On the Road is a weekday feature spotlighting reader photo submissions.
From the exotic to the familiar, whether you’re traveling or in your own backyard, we would love to see the world through your eyes.
In the responses to my last (and first) On The Road post, a couple of people asked me to provide pictures of the same scene during all four seasons. So I looked through my photos and found I had shots of the creek near my home (Padden Creek) during each of the four seasons although they aren’t of the exact same place or from the exact same perspective. These are the first four photos in this batch.
The second four photos continue the theme of the seasons. Like most people, I am inspired by the changing of the seasons, the beautiful and sometimes melancholy reminder of the inescapable impermanence of life. I have been a writer much longer than I’ve been a photographer. For the last ten years or so, I’ve been writing haiku almost entirely. It’s rare that I actually write a haiku with a particular photo in mind, but since both the poems and the photos are inspired by the same images, they often go together perfectly so I’ve included a haiku with each photo. I have, of course, included the credits for the haiku that have already been published.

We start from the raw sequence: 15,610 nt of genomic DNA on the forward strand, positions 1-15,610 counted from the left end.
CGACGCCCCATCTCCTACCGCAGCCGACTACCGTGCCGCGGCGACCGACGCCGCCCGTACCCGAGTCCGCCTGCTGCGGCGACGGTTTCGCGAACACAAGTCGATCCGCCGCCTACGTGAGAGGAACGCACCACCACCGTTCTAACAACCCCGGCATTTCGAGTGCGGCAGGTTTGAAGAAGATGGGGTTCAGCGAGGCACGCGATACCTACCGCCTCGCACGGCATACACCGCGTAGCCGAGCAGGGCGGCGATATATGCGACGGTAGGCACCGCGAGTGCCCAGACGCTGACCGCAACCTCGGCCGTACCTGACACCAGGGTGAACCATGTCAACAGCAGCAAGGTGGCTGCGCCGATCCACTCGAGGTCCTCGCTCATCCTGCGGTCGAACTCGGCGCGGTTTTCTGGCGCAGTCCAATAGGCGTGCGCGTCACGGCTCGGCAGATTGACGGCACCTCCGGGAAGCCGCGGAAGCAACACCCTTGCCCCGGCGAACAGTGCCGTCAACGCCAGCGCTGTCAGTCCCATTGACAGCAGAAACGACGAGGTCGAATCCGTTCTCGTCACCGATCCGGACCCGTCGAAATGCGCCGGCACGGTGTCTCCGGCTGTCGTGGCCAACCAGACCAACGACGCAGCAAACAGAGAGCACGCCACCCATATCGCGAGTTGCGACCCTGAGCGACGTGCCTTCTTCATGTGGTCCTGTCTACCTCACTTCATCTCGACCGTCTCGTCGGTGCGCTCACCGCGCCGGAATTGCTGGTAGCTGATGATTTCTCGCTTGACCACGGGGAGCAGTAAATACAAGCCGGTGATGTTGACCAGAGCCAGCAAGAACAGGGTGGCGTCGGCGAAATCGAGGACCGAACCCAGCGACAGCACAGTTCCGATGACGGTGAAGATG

even the water
leaf in the stream
one last ride
I follow my creek
to the bay
This photo was taken in Quebec. It’s the view from the house – a typical early summer morning scene of mist rising over the garden.
how thin the veil
between here and gone
Modern Haiku, 44:1, Winter/Spring 2013
This photo was taken here in Bellingham on the street outside my apartment.
leaf on the road
colors fading to brown
so many the fallen
This photo was also taken in Quebec. It’s next door to the property I lived on. This is the only haiku in the batch that was actually inspired by this particular photo.
to what’s already gone
Modern Haiku, Winter-Spring 2013
I took this photo from the train when we were going through the mountains of Montana. I was on my way back to Quebec from Washington state.
mist and sun—
starting out lost